Working from Home – Ireland & Abroad
Working from Home
Employers reminded that under H&S legalisation, they have a duty of care for all employees even when they are working remotely. For so many businesses, remote working became a forced necessity rather than a choice. Many of the arrangements were put in place literally overnight with little time for planning and evaluating risks and supports needed for both the employer and employees.
The updated version of the Protocol guides that “All staff should continue to work from home to the greatest extent possible” and that employers should develop and consult on working from home policies in conjunction with workers. Employers should familiarise themselves with their H&S obligations which include carrying out risk assessments, provision of equipment etc.
As we move into 2021, it is clear that many organisations will continue to either work remotely in the short term or engage in “blended” working models for the future. In addition to their H&S obligations, employers will need to develop more detailed Working From Home Policies which set out criteria for eligibility, H&S guidelines for working remotely and also address issues such as Data Protection, Well-Being and Recording of Working Time & Rest breaks.
Engaging with employees at an early stage either through discussion or employee survey would be a great way to address any concerns and to develop a policy that meets both the individual and business needs.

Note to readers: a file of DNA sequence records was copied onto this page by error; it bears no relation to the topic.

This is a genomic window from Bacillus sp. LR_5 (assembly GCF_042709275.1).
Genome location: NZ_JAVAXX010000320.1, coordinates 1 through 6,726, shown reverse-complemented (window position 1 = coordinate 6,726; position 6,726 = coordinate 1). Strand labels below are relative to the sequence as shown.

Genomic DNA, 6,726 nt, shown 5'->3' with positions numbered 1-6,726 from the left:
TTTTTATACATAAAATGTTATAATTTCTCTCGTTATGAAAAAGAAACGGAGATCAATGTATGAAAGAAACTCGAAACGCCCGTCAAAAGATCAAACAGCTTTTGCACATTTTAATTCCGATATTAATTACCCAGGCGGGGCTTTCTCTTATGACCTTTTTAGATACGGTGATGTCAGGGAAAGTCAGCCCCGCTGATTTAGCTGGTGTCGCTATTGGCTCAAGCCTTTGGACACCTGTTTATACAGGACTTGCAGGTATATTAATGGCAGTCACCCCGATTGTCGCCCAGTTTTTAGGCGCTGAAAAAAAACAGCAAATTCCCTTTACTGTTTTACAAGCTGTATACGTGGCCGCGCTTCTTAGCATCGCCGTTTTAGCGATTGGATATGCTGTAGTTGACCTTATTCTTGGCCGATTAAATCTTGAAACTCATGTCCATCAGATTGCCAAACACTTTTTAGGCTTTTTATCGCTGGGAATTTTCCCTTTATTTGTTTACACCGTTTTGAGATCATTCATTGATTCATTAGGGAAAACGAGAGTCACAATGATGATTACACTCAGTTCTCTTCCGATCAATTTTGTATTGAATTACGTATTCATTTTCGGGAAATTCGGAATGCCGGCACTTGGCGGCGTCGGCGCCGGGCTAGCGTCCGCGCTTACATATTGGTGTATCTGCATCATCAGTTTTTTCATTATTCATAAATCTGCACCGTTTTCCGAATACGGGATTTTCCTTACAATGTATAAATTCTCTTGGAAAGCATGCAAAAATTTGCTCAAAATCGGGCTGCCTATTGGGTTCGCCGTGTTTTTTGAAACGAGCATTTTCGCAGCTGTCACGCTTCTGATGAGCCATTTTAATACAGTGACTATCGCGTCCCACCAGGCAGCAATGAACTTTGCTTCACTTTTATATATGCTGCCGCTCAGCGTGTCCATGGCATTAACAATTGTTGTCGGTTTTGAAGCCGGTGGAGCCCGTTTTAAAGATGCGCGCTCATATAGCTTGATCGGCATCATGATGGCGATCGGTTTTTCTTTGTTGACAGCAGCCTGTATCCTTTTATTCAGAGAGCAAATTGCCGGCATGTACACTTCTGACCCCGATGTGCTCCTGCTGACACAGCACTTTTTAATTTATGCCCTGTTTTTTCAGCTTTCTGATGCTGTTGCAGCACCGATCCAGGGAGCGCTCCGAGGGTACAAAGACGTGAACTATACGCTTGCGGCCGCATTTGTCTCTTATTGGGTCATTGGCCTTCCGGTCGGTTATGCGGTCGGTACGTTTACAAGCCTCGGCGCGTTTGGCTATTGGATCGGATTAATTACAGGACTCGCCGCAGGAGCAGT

Working from Home – Abroad
In some cases, non-Irish employees chose to return to their home countries and are continuing to work remotely overseas. It is really important that employers are fully aware of the implications of continuing to permit these arrangements and the potential risks associated with the employee acquiring employment rights in another jurisdiction or giving rise to a tax liability for either the employee and employer in another country.
While most jurisdictions have a taken a flexible and pragmatic approach to these type of arrangements during 2020, it is imperative that employers have a clear understanding of the potential risks that may arise should they continue into 2021.
The right to disconnect
Increasingly, technology has blurred the lines between work and personal life. For many, home working and COVID-19 restrictions has resulted in significantly increased “work-life blur” and is having a significant mental and physical health impact. Unlike some other European countries, there is currently no specific legislation in Ireland that explicitly refers to the right to disconnect.